Decades ago, longtime residents say, the bell inside the tower was rung as a 10 p.m. curfew for children.
Matthew said as he showed the bell to Ondrasek, he decided to ring it – something he had never done in the six years he owned the building.
North Central Construction of Fond du Lac has been working to renovate the building.
Meanwhile, Dave Duley of Duley Painting and Roofing Inc., Eldorado, was suspended Monday from a scaffolding box 80 feet up as he worked to restore the cupola atop the old tower.
The cupola was used by firefighters to hang wet hoses to dry.
“We’re using plans and pictures to help keep memories alive, especially for youngsters who never knew it like I did,” Ondrasek said.
Matthew said he believes the Aetna name came from Aetna Insurance Companies. Years ago, he said, it was in the interest of insurance companies to own fire companies.
Old fire station accessories will be used with historic photos to decorate a portion of the building.
Ondrasek’s law office and new mediation service area is located on the first floor.
A commercial rental property has generated interest, but is not yet rented to anyone.
The Ondraseks moved May 1 into an upstairs apartment. His law office is set to open next week at its new location.
“People are really fond of this building,” Ondrasek said.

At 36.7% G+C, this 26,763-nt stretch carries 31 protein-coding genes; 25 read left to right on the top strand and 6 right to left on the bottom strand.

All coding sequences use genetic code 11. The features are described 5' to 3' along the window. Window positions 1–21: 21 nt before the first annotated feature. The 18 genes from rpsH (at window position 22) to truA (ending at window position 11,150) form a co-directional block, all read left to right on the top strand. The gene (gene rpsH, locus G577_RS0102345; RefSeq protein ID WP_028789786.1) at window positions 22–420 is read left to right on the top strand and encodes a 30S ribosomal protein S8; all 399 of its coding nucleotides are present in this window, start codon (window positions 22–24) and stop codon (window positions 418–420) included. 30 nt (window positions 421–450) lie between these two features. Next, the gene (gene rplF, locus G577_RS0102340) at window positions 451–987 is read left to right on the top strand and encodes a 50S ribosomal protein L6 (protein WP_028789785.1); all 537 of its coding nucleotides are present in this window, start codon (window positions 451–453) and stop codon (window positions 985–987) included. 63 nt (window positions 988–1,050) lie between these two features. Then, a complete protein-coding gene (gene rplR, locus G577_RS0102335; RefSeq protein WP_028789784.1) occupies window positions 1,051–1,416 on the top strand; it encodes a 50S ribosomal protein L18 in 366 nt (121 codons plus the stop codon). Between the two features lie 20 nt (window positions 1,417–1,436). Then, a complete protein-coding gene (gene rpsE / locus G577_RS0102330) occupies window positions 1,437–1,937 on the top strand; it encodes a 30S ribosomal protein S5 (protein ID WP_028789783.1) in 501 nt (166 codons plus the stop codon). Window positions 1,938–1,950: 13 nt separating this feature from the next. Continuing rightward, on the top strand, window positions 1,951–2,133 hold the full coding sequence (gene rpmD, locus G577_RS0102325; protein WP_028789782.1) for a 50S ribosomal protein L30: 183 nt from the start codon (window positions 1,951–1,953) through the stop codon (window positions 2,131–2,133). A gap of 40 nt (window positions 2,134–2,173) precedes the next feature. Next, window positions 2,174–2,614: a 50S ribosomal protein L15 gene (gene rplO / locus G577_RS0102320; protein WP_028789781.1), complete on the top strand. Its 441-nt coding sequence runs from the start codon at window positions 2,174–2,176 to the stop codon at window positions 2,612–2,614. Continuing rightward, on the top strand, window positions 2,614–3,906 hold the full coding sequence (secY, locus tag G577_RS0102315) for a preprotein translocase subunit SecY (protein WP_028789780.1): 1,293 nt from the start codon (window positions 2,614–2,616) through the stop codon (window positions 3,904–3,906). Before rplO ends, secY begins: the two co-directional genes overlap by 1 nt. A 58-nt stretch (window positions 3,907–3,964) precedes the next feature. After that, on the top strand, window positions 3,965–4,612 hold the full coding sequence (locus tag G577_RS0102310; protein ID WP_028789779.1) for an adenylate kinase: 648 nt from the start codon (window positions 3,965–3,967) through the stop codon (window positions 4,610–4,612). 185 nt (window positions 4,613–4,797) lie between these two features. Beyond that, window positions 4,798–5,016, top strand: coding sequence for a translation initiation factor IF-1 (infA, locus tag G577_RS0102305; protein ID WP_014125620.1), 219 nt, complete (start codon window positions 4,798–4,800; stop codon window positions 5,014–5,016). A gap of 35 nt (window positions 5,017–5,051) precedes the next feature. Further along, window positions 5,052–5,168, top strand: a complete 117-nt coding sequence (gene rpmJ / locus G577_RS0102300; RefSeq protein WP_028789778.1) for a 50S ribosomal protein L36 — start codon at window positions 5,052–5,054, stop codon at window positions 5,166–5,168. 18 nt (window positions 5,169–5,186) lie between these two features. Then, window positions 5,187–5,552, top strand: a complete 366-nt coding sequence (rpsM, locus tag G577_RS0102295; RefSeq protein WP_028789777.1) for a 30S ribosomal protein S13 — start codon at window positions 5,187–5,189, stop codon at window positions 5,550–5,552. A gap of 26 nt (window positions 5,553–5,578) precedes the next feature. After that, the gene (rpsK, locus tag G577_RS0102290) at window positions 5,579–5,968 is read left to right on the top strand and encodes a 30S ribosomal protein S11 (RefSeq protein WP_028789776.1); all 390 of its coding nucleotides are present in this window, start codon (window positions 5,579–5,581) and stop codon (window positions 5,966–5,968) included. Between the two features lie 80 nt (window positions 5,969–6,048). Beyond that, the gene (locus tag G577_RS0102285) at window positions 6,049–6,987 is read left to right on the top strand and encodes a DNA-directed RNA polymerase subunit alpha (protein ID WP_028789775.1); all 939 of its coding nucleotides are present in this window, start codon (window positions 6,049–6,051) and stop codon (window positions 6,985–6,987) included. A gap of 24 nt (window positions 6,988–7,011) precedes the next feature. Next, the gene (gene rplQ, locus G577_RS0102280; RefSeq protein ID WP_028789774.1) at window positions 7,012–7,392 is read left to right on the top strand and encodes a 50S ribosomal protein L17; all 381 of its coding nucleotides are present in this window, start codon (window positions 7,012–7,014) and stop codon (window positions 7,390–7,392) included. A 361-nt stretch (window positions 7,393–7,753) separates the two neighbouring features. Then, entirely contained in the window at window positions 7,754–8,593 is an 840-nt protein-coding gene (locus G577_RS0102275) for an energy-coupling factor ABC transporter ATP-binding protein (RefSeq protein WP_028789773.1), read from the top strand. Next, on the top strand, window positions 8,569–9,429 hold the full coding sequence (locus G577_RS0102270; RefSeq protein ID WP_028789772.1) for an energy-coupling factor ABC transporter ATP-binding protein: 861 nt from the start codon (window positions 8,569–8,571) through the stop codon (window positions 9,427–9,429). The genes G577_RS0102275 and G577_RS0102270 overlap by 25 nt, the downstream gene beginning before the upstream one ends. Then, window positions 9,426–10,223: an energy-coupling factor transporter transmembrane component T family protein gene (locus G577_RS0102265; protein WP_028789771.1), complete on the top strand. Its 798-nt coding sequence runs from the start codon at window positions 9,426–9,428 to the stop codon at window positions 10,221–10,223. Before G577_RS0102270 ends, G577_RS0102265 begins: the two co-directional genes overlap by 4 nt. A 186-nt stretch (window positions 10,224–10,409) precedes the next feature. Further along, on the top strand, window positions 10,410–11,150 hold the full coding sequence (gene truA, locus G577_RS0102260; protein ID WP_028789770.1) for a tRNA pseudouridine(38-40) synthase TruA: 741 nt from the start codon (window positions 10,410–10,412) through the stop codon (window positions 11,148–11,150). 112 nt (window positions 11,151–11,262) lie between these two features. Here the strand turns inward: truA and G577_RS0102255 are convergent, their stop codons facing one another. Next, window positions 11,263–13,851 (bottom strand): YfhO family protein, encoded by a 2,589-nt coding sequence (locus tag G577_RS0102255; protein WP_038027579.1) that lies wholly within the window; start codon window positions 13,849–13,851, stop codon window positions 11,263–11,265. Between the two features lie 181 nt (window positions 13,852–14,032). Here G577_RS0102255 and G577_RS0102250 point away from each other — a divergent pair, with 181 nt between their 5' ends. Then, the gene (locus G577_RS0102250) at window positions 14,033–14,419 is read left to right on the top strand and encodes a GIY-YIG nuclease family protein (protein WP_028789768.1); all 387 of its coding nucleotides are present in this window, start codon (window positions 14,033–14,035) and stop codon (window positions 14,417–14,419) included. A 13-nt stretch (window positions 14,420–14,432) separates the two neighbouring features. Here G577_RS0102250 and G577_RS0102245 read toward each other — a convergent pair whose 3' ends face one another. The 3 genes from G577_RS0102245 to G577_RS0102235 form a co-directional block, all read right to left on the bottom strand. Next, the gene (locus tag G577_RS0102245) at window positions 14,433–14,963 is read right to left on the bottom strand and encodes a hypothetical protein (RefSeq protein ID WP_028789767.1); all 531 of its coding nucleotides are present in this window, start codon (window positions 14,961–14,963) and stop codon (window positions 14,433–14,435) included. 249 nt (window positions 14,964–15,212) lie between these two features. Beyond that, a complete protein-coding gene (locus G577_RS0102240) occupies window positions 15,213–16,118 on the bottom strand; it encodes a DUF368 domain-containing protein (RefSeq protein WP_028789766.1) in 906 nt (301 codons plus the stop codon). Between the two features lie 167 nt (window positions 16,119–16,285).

“Barbara and I looked to relocate here, improve the north part of Fond du Lac and Main Street.”
The fire station is listed on the National Register of Historic Places.

The Reporter, Wednesday, July 30, 2003
By Michael Mentzer
The Reporter
The historic tower atop the old Aetna No. 5 fire station building on North Main Street has a new lease on life.
The tower, which dates to 1874, was refurbished Monday and Tuesday by Dave Duley of Duley Painting and Roofing Inc. of Eldorado. Duley attracted plenty of attention on high as he scraped, power-washed, caulked, pounded and painted the old tower back into shape to withstand wind, sun and rain for another block of years.
Duley went about his business while reaching out to the tower from the security of a basket suspended by a crane 85 or more feet above the ground.
"There were serious signs of weathering and decay, especially on the south side," Duley said. "But it worked out well. I think it's going to be OK."
Local history buffs have expressed concern from time to time in recent years about suspected deterioration of the tower.
Special wooden pieces were made to replace missing and damaged pieces. A carpenter from Sheboygan was able to fashion a specially milled and bent portion of a window frame to replace a rotted section. Duley said.
Duley, 43, has been doing such high-profile projects in addition to the normal down-to-earth variety since 1988.
He says he's not bothered by heights and he feels right at home in the "man basket" suspended from the crane.
Duley said caulking of cracks and seams was the most challenging part of the project.
He said he enjoyed the view and got a close-up look at the bell that is still operational in the tower.
"I could see it real good," Duley said. "The date on the bell is 1877. It said West Troy, N.Y. Distribute to Fond du Lac."